Monday, September 14, 2009

... and counting ...

(Occasional sobering thoughts.) U.S. Senator Dianne Feinstein (D-Calif.) (below left) said this yesterday about the ongoing NATO role in Afghanistan:

'My view is that the mission has to be very clear. I believe it is not now. ... I don’t believe we can build a democratic state in Afghanistan. I believe it will remain a tribal entity.'
Not encouraging words from the Chair of the Senate Select Committee on Intelligence. But not much of a surprise, either, given recent news from that Central Asian country:
► An airstrike 10 days ago is said to have killed as many as 90 persons near Kunduz, and though it is hard to say how many were "militants," it is known that among the injured was a 10-year-old boy. NATO is investigating the decision to strike of German troops, who place the death toll closer to 50. In Berlin yesterday, Chancellor Angela Merkel (below right) promised "full clarification," "and expressed regret for possible civilian casualties, stating as parliament renewed debate regarding Germany's ongoing involvement:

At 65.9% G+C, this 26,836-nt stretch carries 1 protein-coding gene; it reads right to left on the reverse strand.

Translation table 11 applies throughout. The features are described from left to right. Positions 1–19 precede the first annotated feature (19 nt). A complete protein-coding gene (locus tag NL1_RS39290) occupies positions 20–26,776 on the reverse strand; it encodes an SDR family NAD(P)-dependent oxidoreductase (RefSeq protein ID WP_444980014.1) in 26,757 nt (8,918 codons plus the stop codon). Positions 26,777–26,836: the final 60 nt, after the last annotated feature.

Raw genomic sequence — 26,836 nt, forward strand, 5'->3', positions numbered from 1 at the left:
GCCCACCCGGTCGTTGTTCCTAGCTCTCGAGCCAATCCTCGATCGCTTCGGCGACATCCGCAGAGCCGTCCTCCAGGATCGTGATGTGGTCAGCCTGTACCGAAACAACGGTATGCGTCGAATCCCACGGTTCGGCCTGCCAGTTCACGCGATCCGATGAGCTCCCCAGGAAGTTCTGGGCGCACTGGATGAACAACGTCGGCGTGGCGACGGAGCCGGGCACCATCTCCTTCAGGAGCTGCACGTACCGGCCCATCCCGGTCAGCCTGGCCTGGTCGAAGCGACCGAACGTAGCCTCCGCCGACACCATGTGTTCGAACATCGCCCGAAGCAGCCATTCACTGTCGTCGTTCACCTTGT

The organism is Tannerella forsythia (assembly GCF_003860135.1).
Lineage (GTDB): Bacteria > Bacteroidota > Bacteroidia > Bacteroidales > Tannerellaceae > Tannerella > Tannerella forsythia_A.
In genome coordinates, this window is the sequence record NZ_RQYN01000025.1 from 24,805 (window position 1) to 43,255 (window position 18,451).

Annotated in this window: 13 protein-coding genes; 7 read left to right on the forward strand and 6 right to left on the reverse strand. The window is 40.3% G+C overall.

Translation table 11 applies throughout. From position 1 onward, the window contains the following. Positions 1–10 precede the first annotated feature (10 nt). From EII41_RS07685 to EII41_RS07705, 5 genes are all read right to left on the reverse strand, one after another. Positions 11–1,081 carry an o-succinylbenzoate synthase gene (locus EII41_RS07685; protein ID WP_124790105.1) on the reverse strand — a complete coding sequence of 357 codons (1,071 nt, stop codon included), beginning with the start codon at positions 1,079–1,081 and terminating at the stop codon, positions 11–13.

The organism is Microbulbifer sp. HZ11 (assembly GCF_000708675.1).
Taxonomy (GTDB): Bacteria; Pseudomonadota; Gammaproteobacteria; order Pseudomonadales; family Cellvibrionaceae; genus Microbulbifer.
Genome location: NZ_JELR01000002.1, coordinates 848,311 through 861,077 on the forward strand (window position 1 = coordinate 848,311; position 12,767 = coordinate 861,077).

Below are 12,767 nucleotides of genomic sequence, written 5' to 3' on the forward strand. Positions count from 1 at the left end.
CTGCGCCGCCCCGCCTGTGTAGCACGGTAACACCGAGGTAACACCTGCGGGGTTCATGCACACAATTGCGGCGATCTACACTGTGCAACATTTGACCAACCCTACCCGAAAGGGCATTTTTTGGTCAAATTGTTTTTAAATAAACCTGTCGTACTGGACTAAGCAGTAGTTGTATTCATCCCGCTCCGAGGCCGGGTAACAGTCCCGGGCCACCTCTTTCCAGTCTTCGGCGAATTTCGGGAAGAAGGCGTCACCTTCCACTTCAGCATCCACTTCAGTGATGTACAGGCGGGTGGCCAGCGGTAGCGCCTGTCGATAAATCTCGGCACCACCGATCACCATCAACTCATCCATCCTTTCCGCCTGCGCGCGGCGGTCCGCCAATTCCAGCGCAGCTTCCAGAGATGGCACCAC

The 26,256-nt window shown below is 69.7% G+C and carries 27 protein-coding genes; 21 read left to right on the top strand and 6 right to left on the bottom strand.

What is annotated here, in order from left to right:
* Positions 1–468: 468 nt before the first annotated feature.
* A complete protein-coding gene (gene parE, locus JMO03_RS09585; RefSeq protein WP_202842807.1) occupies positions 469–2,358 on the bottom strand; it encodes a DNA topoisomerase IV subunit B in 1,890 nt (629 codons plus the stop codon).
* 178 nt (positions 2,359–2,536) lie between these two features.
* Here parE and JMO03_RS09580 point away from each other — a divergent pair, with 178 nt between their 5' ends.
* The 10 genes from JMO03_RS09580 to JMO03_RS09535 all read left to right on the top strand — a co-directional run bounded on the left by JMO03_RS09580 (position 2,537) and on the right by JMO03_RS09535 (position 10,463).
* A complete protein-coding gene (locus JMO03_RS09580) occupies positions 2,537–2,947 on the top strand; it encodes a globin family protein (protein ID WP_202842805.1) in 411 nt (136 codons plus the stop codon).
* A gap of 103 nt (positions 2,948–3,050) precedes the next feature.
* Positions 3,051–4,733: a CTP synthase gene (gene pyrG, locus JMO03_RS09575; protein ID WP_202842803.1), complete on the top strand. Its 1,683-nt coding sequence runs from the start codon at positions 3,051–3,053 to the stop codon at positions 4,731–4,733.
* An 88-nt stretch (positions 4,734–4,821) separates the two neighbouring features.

'Every innocent person who is killed in Afghanistan is one too many.'
► The passage of 3 weeks since voting for President has yet to yield a winner, and tarnishing indications that incumbent, Hamid Karzai, will be the likely winner is a "chaotic count ... marred by allegations of widespread irregularities including phantom polling stations and stuffed ballot boxes."
As for Iraq, scattered violence persists even as the United States continues its plan to withdraw combat troops before next summer comes to an end.
With all this in mind, here's the casualty count since our post 6 weeks ago:
► Iraq Body Count reports that between 93,081 and 101,578 Iraqi women, children, and men have died in the conflict in Iraq since the U.S.-led invasion in March 2003, representing an increase of between 562 and 572 deaths in the last 6 weeks. According to the U.S. Defense Department, 4,343 American servicemembers have been killed in Iraq, representing 15 servicemember deaths in the last 6 weeks. (As posted, U.S. troops are the only foreign forces remaining in Iraq.)
► Respecting the conflict in Afghanistan, military casualties in Afghanistan stand at 830 Americans and 55 other coalition servicemembers. That's an increase of 67 and 37, respectively, in the last 6 weeks, and a total servicemember casualty count of 1,384.

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